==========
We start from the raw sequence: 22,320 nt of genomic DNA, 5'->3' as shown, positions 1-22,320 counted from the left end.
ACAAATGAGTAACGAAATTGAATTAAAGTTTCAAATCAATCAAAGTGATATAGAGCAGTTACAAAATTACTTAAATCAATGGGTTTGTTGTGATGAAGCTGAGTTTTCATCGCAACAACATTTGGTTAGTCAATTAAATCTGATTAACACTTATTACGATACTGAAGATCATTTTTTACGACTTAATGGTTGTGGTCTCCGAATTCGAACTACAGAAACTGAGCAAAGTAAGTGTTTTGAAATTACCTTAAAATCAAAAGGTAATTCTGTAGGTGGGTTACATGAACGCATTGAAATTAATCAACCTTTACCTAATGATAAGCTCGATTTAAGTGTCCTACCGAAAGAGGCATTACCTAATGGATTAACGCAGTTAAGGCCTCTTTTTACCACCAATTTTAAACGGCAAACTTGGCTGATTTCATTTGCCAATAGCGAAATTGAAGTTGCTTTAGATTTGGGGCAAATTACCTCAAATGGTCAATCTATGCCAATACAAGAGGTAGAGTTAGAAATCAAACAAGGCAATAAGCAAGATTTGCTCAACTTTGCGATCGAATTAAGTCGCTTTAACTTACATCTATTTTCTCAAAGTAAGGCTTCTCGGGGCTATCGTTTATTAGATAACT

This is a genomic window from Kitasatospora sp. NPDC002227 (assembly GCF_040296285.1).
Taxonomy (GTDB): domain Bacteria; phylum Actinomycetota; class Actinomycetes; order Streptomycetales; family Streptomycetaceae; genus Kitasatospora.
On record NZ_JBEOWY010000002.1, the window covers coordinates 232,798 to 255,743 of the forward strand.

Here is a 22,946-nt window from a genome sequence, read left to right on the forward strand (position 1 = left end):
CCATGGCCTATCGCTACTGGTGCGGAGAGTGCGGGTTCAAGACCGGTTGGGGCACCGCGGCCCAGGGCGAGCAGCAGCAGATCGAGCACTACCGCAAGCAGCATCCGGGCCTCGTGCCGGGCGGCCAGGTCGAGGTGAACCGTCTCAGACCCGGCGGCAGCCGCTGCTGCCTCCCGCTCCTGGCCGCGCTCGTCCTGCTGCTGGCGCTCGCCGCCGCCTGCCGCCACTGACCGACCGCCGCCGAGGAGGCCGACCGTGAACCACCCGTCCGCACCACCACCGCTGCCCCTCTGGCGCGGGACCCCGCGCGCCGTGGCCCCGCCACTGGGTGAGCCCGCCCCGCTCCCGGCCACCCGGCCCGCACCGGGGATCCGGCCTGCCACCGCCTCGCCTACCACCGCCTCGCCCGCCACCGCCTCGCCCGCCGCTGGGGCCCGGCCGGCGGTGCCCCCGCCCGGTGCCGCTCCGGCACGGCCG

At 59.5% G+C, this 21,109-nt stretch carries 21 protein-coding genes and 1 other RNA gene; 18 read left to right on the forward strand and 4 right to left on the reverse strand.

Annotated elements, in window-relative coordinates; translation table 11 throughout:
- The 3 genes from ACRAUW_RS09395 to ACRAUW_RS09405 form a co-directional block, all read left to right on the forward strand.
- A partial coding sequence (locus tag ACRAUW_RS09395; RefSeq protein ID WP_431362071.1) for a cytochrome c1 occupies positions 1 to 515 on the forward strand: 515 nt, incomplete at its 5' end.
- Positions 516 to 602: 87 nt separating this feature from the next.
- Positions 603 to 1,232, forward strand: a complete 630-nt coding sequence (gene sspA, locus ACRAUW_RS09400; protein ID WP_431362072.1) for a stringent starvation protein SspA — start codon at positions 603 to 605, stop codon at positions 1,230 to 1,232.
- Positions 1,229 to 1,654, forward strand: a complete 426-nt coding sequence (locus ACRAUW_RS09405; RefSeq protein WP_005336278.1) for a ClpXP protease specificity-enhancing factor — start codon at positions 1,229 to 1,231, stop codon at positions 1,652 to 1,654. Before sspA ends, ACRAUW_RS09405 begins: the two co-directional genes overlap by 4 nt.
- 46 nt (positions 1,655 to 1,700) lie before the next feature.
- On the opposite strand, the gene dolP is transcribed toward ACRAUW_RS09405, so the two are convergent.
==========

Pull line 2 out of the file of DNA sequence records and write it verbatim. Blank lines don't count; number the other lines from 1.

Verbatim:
ACAAATGAGTAACGAAATTGAATTAAAGTTTCAAATCAATCAAAGTGATATAGAGCAGTTACAAAATTACTTAAATCAATGGGTTTGTTGTGATGAAGCTGAGTTTTCATCGCAACAACATTTGGTTAGTCAATTAAATCTGATTAACACTTATTACGATACTGAAGATCATTTTTTACGACTTAATGGTTGTGGTCTCCGAATTCGAACTACAGAAACTGAGCAAAGTAAGTGTTTTGAAATTACCTTAAAATCAAAAGGTAATTCTGTAGGTGGGTTACATGAACGCATTGAAATTAATCAACCTTTACCTAATGATAAGCTCGATTTAAGTGTCCTACCGAAAGAGGCATTACCTAATGGATTAACGCAGTTAAGGCCTCTTTTTACCACCAATTTTAAACGGCAAACTTGGCTGATTTCATTTGCCAATAGCGAAATTGAAGTTGCTTTAGATTTGGGGCAAATTACCTCAAATGGTCAATCTATGCCAATACAAGAGGTAGAGTTAGAAATCAAACAAGGCAATAAGCAAGATTTGCTCAACTTTGCGATCGAATTAAGTCGCTTTAACTTACATCTATTTTCTCAAAGTAAGGCTTCTCGGGGCTATCGTTTATTAGATAACT